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From Leo Simons <leosim...@apache.org>
Subject Re: Using Fortress for new project
Date Wed, 10 Jul 2002 07:37:36 GMT
On Tue, 2002-07-09 at 16:41, gilles.philippart@ota.fr.socgen.com wrote:
> Hi everyone,

Hi Gilles!

> I'm starting a new project based on Fortress.
> I read the examples provided by Marcus and found some material to get
> started.
> 
> Here is a simplistic description of the project :
> 
> There's a business core composed of 3 components :
>     * RawDataProvider (reads data from database)
>     * Computer (does some computation on the datas, and creates some other
> computed datas)
>     * ComputedDataStore (writes new data to database)
> 
>     The main component is Computer (uses RawDataProvider and
> ComputedDataStore) and has a business method : compute(Data[] data);
> 
> Now I would like to be able to launch the computation from :
>     * command line (batch mode)
>     * GUI client
>     * embedded in a server (in my case, it's CORBA, but it could be EJB as
> well)
> 
> Now if Berin, Leo or Peter could answer my 3 questions :)
> 
> 1 - Do I have to write a specific Container for each case ?

no.

> 2 - If so, how would you design them ?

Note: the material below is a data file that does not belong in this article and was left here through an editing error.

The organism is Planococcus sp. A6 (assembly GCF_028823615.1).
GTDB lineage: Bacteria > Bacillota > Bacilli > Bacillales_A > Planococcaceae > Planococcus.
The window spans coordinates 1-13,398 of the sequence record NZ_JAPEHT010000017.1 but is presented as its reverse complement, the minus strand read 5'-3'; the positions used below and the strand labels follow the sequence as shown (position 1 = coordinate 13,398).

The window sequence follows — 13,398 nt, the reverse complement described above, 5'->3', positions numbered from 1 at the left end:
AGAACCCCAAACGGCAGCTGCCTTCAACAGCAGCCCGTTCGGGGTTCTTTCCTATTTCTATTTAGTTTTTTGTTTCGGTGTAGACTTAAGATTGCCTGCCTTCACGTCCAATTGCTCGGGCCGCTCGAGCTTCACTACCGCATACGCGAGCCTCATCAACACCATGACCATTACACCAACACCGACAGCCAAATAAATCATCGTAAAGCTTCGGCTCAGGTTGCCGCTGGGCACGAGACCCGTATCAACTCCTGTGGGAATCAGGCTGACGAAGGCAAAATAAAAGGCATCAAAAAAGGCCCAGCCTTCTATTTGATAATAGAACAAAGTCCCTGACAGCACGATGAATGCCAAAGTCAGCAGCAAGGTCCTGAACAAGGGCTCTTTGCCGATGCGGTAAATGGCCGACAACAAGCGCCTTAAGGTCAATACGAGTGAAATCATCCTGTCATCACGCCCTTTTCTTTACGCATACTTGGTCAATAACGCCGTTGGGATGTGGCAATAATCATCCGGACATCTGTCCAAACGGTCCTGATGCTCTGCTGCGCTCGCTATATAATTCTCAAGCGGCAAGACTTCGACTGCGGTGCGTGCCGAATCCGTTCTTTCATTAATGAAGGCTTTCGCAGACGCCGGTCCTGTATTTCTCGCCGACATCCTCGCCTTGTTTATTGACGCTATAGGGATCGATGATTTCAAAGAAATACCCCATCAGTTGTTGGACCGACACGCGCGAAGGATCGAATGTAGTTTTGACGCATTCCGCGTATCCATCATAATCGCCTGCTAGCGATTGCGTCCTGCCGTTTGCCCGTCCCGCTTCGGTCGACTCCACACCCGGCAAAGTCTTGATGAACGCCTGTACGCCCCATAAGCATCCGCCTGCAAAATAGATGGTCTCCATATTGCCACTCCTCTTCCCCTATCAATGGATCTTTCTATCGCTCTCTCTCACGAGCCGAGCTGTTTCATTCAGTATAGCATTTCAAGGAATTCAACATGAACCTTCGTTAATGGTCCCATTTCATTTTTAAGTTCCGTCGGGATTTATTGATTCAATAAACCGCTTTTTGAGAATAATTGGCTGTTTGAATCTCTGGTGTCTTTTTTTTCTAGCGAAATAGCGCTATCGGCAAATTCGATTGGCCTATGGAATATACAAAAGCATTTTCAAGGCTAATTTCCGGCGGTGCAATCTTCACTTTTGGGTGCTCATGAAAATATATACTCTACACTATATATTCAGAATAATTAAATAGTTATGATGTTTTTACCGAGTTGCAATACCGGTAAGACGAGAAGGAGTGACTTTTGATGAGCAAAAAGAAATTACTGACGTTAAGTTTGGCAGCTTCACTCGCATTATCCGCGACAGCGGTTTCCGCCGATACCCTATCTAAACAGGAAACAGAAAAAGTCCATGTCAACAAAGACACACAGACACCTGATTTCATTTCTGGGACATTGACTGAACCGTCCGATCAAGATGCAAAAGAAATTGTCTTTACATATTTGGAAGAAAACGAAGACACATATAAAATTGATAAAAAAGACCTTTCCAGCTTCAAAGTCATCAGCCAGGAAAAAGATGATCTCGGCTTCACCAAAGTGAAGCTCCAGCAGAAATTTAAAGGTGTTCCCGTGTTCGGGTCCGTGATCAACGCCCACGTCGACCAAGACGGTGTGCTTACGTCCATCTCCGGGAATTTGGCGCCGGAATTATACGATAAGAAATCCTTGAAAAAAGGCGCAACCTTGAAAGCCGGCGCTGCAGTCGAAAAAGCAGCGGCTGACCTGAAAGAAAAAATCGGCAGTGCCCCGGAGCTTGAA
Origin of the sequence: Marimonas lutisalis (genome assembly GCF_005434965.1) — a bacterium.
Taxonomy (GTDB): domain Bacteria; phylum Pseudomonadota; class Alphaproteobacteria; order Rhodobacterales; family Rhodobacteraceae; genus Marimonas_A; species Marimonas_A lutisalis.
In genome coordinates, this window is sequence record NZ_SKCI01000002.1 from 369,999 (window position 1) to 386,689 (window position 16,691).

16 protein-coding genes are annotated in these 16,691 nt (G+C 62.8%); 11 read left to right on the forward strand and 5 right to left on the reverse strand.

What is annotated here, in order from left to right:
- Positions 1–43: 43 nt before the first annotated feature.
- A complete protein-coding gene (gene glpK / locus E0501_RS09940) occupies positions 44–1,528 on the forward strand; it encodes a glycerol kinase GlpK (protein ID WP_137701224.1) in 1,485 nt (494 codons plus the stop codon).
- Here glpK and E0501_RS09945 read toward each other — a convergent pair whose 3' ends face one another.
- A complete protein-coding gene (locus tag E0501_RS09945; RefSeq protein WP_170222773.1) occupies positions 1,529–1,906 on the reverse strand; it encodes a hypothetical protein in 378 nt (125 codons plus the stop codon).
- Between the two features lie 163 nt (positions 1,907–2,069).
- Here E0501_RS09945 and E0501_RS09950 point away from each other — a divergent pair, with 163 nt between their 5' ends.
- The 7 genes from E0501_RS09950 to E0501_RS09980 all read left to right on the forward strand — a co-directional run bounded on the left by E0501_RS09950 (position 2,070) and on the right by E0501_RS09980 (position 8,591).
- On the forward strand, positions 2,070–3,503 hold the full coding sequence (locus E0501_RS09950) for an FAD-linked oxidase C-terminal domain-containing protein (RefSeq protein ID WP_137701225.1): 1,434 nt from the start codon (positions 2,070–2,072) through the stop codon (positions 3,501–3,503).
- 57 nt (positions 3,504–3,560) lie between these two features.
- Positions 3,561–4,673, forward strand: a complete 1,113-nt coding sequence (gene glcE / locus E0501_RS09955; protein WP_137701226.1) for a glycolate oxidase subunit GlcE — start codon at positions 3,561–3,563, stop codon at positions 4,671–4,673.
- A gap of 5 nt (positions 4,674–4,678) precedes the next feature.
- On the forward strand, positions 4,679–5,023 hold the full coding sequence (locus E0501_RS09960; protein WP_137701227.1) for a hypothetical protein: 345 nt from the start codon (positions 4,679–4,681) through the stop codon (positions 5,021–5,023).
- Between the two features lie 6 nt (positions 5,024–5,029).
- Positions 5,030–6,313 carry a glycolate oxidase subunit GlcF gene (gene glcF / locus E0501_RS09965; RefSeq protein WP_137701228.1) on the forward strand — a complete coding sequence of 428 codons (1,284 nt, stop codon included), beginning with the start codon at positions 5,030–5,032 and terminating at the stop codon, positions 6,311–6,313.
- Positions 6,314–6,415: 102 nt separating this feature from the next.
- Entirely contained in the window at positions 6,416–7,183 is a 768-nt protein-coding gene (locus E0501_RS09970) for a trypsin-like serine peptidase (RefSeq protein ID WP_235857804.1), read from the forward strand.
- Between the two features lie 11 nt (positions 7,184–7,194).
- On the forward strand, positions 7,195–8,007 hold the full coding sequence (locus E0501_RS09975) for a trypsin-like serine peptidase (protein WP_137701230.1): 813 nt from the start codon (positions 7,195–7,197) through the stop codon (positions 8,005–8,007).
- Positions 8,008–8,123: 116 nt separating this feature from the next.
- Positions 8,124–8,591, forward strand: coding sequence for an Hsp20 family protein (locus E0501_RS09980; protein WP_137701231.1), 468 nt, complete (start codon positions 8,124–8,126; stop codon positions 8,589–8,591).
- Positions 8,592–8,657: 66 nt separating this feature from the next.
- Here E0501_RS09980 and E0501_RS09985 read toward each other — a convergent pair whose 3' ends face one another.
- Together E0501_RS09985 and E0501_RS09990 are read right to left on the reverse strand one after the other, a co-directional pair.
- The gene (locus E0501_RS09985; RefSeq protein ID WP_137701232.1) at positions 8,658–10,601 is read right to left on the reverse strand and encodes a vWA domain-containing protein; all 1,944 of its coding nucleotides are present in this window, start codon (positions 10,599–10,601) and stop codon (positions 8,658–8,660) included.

like fortress =)

> 3 - What is the purpose of the container ? Why do we have to write a
> Container at all ?

the container manages your components.

Suppose your DataProvider needs some information on the database to
connect to, the schema of the database, etc.

If you build it as a javabean you would probably provide a few
properties and then set them through your IDE.

In Avalon, you would implement Configurable, write an xml configuration
file, and set up fortress so it provides your DataProvider with the
configuration file (parsed into a Configuration object) at the right
point during execution.

Also, you might have multiple DataProviders that a Computer can work
with. To do this in a 'normal' system, either your Computer component
becomes quite a bit more complex or you introduce an 'intermediate'
component that selects the appropriate DataProvider at runtime.

In Avalon, the 'intermediate' is the ServiceManager (which fortress
creates for you based on how you configure it); and it is quite a good
and powerful 'intermediate' at that.

IOW, you do not *have* to use a container, but if you use avalon
components it can be very handy if you do. Your system becomes more
flexible, loosely coupled, and less complex (hence possibly faster, more
stable, less buggy, ....).

You would only have to write a container if there's a feature you want
from it that is not available in the standard ones. For example, suppose
we didn't have Avalon Phoenix (another container) and you wanted your
components to be exposed through JMX for management. Extending fortress
might be a smart move in that case.

> Thanks for any answer :)

cheers! Hope they weren't too long =)

I'm CCing this to the avalon-users list as that's the best place for
questions like this.

Please do let us know if you have more questions. We'd also very much
like to hear from you if you don't; if you could offer some feedback
about the development process you went through starting avalon
development, that'd be neat!

best regards,

- Leo Simons




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